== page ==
Every 10 years, the U.S. Census Bureau is supposed to offer Americans a unique opportunity to learn more about our communities. But in the latest count, it came as a surprise that we are the ones who have to teach the federal government about who New Yorkers are. According to the census data released last week, New York City has only grown 2.1 percent in the past 10 years. The idea that our city, universally recognized as the “capital of the world,” barely grew in the past decade is absurd. Even more ridiculous is the notion that Queens, the nation’s fourth-largest and most diverse county, only grew by 1,343 people — or a measly 0.1 percent.
In this troubled economic climate, we as elected officials are looking at every possible way to preserve core government services and protect our most vulnerable. What made this especially grim are the continued cuts from the federal government — money that is primarily based on our census results. The census, despite only being updated every 10 years, is the primary determining factor in what accounts for billions of dollars in federal aid each year. Our city relies on this funding to help improve our schools, build and maintain affordable housing, provide food stamps for needy families and operate hospitals. Funding for small business assistance and repairs to our infrastructure are also based on the census.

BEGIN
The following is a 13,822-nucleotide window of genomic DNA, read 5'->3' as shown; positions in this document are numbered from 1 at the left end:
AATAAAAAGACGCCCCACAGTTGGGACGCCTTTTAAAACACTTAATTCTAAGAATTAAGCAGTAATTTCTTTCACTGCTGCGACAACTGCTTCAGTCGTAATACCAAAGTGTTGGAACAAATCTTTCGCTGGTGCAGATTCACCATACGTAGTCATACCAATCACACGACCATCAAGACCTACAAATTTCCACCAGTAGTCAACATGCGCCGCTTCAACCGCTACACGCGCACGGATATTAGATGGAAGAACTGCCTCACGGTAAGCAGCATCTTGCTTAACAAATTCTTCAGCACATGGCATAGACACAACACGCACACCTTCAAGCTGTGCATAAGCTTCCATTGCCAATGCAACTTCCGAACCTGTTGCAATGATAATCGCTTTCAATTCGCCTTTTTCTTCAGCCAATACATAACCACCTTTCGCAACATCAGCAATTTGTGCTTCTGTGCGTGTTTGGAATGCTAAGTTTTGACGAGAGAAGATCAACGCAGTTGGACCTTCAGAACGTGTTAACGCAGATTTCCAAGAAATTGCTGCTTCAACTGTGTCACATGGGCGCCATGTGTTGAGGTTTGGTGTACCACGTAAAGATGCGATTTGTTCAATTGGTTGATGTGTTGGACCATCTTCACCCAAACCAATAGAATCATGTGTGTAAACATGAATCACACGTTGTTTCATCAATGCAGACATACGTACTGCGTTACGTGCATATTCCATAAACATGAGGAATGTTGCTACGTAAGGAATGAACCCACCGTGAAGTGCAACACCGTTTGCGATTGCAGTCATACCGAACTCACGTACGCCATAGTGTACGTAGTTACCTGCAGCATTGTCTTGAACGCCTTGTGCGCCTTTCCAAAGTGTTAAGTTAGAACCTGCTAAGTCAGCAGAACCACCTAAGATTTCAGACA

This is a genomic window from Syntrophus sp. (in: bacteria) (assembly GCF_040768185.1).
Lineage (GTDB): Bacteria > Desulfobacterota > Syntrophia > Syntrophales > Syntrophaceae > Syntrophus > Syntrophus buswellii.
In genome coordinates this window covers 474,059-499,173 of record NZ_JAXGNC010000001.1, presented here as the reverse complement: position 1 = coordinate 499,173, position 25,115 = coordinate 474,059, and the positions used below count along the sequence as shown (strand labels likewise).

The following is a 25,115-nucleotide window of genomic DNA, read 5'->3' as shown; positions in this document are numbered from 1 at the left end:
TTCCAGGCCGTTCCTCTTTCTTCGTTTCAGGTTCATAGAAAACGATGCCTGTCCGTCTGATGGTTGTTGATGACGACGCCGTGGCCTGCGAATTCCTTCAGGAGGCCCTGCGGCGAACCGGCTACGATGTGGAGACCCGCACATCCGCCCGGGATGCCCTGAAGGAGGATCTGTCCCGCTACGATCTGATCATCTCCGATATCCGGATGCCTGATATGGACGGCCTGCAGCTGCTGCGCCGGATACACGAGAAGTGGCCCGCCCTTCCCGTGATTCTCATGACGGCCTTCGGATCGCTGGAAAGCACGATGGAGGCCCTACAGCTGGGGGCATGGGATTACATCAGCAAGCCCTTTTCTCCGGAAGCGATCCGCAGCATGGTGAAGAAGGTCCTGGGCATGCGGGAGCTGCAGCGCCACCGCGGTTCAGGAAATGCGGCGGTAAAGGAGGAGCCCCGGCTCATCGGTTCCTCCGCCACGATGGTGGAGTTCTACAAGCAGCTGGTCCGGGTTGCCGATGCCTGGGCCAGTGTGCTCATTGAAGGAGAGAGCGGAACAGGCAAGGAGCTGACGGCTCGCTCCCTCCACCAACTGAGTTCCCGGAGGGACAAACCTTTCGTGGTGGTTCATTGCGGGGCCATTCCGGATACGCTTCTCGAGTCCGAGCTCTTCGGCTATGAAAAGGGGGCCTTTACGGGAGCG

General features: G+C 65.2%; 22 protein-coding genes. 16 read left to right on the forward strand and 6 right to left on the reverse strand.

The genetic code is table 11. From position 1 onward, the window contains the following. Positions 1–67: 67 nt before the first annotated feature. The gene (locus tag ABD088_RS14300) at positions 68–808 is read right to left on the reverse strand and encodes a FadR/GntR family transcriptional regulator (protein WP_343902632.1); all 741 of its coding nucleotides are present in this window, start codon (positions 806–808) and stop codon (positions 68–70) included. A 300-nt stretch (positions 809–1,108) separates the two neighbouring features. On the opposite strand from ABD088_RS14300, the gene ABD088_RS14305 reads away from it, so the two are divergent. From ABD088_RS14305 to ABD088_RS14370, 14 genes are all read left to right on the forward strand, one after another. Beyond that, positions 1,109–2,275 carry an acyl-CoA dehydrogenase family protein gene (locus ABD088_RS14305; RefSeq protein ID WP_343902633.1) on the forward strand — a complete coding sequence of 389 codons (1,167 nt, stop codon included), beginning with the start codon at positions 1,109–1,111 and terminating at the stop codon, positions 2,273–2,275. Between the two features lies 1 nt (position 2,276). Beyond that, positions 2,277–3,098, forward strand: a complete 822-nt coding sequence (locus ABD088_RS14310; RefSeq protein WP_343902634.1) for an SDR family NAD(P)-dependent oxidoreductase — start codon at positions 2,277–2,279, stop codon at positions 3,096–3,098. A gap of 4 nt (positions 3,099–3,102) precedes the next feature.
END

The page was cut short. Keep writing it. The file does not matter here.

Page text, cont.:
So what went wrong with the census that resulted in a severe undercount of our borough’s population? When looking at all the obstacles to getting a full count, it comes as no surprise to see how the cards were stacked against Queens from the beginning. Last year, it was reported the city had to send the addresses of 127,000 apartments or homes — nearly 4 percent of all the housing in the city — that the Census Bureau did not have. The census is conducted first through a mail-in questionnaire. After questionnaires are returned, the bureau sends out surveyors to those addresses that a questionnaire was not returned from to elicit answers. In Queens alone, there are more than 140 languages spoken, all of which are used as the primary language for some residents. For some families not proficient in English, even if they wanted to answer the questionnaire, they would not have been able to.
Imagine the problem confronting an immigrant family when a stranger knocks on the door, identifies himself or herself as an employee of the federal government and begins asking for personal information while promising to use it for “statistical purposes only.” Given the extraordinary anti-immigrant climate in our nation at this time, it is a challenge to ease their fears that the questions they are asked to answer may potentially be used against them — particularly questions regarding their immigration status and the number of people in their household. With the reported reckless behavior of immigration agents in pursuing aliens and the recent illegal deportation of an American citizen, it should come as no surprise that many immigrants do not want to give information for fear of prosecution because of their immigration status or the irregular, overcrowded and often illegal housing conditions they occupy.